Picks and Pans Review: Horn of Africa
by Philip Caputo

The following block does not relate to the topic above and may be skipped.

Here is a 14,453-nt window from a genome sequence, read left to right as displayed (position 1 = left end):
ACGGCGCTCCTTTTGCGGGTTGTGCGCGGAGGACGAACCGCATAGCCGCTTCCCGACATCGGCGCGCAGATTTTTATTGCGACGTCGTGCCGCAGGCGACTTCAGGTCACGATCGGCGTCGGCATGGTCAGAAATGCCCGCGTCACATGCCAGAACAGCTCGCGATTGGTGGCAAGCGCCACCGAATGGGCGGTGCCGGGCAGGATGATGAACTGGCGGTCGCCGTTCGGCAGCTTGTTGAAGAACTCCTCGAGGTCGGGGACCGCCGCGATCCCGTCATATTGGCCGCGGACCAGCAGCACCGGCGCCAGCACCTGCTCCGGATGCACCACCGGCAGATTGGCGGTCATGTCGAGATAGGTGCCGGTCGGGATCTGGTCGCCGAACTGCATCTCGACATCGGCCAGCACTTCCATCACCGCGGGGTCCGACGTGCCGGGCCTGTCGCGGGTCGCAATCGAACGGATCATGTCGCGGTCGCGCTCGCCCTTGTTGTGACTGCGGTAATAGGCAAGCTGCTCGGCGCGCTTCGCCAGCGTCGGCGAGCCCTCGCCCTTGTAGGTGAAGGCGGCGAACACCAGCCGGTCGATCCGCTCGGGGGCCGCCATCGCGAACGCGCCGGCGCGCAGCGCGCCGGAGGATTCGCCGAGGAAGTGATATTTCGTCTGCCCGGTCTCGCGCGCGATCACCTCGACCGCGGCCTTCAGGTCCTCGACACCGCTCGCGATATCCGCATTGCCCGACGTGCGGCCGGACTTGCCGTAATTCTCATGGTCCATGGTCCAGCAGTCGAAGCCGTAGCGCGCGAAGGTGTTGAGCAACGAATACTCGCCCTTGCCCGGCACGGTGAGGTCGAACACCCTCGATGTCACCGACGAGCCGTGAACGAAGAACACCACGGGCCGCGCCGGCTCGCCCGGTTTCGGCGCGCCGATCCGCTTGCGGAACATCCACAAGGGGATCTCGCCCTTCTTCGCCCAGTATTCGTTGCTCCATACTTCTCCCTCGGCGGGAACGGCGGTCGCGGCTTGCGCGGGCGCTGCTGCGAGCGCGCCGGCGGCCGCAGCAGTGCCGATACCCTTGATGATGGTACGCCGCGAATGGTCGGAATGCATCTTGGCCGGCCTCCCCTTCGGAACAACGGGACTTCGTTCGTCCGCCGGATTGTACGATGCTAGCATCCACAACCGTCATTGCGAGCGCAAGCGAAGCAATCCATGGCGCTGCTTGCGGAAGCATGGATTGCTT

Two splendid books came out of the Vietnam war: Michael Herr's Dispatches and Philip Caputo's A Rumor of War. Now Caputo, who was a Marine in Vietnam and later covered the war in Ethiopia for the Chicago Tribune, has turned his experiences in Africa into a big, macho novel. The narrator is a news correspondent recruited as a gunrunner. His way of life is convincingly described by Caputo, whose reportorial eye for detail captures a vivid, beautifully defined landscape of harsh nature and primitive violence. But the central figure of the novel, an American soldier of fortune named Nordstrand, is unbelievable. He is one of those larger-than-life males who usually appear only in pulp adventures. Nordstrand is an evil superman bent on all manner of destruction. The narrator tries to lose himself by reading Les Misérables and observes, "All would die but me. I was destined, by the caprice that governs the universe, to survive and bear witness and to perform my own final act of loyalty to Jeremy Nordstrand." That sort of melodrama robs Horn of Africa of much of its power. (Holt, Rinehart and Winston, $12.95)
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